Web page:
The Perfect Spot in Mexico For Every Traveler
The Perfect Spot in Mexico For Every Traveler

Vast and varied, Mexico is the 13th largest (by area) and 10th largest (by population) country in the world. Surrounded by the Atlantic on one side and the Pacific on the other, it has the continent’s largest city (Mexico City, pop. 22 million) as well as its tallest volcano (Pico de Orizaba, 18,620 feet). The country’s rich culture has taken influences from mestizo, Spanish, and Afro-Caribbean peoples, along with waves of immigrants from around the world. Whether you’re looking for outdoor adventure, culture or just amazing food—Mexico has a place that’s perfect for you.

For Beaches - Yucatán Peninsula

Aerial of Tulum beach at sunrise.
Credit: YuziS/ Shutterstock

For sugar-sand beaches and calm, brilliant blue waters, nothing comes close to Mexico’s Yucatán peninsula. Kissed by the Gulf of Mexico and the Caribbean Sea, this part of the country is a water-lover’s delight. Swim with whale sharks in the waters off the small island of Holbox, where the gentle giants migrate each summer. Explore crystal-clear cenotes surrounded by lush jungle near Playa del Carmen, or soak up the international vibe at trendy beach clubs in Tulum. And scuba divers won’t want to miss the coral and marine life at Cozumel, where the second-largest barrier reef system on the planet waits just offshore. The peninsula is home to the country’s highest Mayan population, the descendants of the people who built the grand city of Chichén Itzá. For a taste of Mayan gastronomy, be sure to try the pre-Columbian vegetarian dish called papadzules.

For History - Oaxaca

Colorful beaded necklaces on display.
Credit: Danita Delimont/ Shutterstock

A spring-like climate throughout the year, mountains, mezcal and mole: the culture, adventure and people of Oaxaca (both the city and the state) make it a truly magical destination. A center of indigenous culture, Oaxaca has a vibrants arts-and-crafts scene, and an undeniably rich culinary heritage. Browse in open-air markets for traditional crafts like black pottery and elaborate embroidered goods—skills that have been handed down for generations. Take a cooking class to discover the secrets of luscious and complex mole, a chile-and-spice-laden sauce that’s a signature of Oaxacan cuisine. Beaches beckon along the state’s Pacific coast, and Puerto Escondido is a surfer’s dream.

For a Busy Metropolis - Mexico City

Aerial view of Independence Monument in Mexico City with skyscrapers behind it.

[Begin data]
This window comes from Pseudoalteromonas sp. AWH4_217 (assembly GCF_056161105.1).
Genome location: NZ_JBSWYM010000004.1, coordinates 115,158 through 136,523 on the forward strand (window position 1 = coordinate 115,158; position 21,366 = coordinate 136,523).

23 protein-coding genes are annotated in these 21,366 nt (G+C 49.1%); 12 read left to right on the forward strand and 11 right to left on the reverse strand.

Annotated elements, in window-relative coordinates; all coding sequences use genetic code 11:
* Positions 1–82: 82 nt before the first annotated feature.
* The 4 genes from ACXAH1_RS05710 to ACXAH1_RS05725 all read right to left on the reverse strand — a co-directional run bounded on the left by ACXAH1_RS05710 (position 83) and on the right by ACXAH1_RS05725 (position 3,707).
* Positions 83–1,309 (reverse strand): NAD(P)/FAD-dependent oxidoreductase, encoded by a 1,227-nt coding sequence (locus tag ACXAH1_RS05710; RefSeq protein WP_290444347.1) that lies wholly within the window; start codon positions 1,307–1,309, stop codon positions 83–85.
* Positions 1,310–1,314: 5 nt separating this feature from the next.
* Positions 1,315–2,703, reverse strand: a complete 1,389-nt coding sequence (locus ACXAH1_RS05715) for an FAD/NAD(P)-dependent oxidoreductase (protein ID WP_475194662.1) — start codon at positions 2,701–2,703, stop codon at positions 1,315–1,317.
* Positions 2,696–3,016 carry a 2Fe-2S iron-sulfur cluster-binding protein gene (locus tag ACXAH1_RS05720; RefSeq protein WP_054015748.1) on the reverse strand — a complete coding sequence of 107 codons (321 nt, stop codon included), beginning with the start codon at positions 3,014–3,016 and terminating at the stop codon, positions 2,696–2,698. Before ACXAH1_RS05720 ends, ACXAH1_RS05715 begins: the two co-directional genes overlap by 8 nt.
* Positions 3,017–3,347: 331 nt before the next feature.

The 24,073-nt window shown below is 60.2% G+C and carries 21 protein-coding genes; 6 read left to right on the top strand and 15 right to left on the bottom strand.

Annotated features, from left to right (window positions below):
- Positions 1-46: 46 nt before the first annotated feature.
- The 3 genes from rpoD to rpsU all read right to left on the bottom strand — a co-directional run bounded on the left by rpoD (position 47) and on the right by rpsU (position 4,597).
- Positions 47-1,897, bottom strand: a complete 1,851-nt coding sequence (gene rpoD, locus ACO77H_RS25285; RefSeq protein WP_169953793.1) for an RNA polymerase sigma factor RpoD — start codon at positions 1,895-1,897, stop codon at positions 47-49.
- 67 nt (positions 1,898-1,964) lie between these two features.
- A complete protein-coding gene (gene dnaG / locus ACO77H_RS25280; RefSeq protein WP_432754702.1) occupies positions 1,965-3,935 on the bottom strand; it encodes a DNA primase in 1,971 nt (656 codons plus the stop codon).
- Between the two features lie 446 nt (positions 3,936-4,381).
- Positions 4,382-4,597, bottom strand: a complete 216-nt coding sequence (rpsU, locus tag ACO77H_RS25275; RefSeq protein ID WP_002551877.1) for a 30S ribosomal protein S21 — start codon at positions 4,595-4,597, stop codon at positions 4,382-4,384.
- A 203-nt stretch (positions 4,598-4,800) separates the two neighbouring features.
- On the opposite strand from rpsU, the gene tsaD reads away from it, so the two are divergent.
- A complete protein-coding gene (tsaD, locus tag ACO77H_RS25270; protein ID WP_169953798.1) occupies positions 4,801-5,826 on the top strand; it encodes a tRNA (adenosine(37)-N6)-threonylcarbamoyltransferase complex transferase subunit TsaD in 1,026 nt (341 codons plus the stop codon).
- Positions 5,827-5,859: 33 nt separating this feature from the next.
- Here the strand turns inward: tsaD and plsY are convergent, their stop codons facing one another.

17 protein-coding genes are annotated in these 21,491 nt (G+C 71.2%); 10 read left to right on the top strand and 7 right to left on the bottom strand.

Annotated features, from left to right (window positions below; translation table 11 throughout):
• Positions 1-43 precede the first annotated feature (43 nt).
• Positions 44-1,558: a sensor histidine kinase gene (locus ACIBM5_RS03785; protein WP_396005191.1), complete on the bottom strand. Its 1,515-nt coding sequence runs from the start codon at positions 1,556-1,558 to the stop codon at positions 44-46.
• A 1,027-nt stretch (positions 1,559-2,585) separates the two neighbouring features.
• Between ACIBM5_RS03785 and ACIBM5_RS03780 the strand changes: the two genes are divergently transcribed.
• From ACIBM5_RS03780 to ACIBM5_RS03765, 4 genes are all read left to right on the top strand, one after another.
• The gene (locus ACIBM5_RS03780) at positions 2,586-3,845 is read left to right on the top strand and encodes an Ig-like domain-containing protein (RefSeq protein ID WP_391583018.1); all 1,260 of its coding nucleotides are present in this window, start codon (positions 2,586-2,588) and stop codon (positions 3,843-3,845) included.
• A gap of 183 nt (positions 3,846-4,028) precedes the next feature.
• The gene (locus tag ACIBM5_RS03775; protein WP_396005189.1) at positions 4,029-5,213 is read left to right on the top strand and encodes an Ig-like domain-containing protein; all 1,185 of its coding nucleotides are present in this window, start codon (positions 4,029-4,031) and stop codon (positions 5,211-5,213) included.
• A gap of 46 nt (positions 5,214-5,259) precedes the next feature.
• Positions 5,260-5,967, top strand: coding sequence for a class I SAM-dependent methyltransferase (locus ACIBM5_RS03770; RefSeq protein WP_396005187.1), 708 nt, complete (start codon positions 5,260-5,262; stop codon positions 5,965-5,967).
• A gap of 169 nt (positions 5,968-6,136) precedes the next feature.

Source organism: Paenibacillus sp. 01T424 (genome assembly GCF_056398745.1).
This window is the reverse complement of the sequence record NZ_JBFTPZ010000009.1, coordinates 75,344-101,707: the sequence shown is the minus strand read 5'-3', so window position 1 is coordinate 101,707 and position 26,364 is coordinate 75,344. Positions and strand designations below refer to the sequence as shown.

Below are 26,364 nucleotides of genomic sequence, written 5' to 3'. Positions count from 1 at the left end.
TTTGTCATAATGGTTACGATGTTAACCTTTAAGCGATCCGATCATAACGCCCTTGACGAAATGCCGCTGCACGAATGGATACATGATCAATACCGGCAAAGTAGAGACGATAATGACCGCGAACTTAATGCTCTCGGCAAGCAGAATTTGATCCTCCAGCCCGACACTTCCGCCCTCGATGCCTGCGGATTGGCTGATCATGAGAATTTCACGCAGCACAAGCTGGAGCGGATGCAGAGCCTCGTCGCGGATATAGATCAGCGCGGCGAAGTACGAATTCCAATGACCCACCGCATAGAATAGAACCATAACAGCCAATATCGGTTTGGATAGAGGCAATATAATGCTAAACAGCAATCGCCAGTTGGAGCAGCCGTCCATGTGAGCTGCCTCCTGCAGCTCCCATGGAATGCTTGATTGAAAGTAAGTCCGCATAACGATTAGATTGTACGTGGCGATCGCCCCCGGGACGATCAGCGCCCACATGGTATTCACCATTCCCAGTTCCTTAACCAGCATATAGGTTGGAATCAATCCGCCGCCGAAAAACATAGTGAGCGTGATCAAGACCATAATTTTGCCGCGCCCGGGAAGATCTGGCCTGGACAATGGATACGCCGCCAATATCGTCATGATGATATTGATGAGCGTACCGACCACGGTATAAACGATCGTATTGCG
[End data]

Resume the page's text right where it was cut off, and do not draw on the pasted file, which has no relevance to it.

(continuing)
Credit: ferrantraite/ iStock

Seven hundred years of history and an entire nation are on display in the high-altitude capital, which was founded in 1325 as the Aztec city-state of Tenochtitlan. “CDMX” has a little bit of everything—or should we say a lot of everything. People from every corner of the country have brought a bit of home to Mexico City, making it a melting pot of wonderful food and traditions. The architecture alone is enough for a visit, from the 13th-century Templo Mayor to the dazzling murals of Diego Rivera at the Palacio Nacional. (Don’t miss Casa Azul, where Frida Kahlo did some of her most important work.) Glorious architecture abounds, and the museums (especially the magnificent Museo Nacional de Antropología, which contains the world’s largest collection of ancient Mexican art) must be seen to be believed. For a leisurely afternoon, rent a boat and enjoy the Floating Gardens of Xochimilco, one of the city’s three UNESCO World Heritage Sites.

For Nature - Calakmul Biosphere Reserve

Calakmul ruins above the trees viewed through stone walls.
Credit: Zach Zimet/ iStock

Few places in Mexico are more awe-inspiring for nature lovers than the Calakmul Biosphere Reserve. Spanning over three and a half million acres of verdant land, this lush forest is untouched by modern development, though it was once a thriving Maya metropolis before being abandoned around 900 CE. In the wake of that abandonment, many of the 6,000 ancient structures were overgrown with vegetation, and flora and fauna thrived in this uninhibited environment, leading to the varied biodiversity we see today. With a mix of both evergreen and deciduous forests as well as savannahs, Calakmul is the second-largest remnant forest in Latin America after the Amazon. Those who choose to visit should keep their eyes open for jaguars, tapis, howler monkeys, king vultures, and a wide variety of other species that call these woodlands home. Calakmul is also a birdwatcher’s paradise, containing over 360 species of bird that either live or migrate to the region each year. With its historic stone fortifications complemented by blossoming plant life, Calakmul is among Mexico’s most breathtaking natural wonders, and provides a serene escape from the hustle and bustle of bigger cities.

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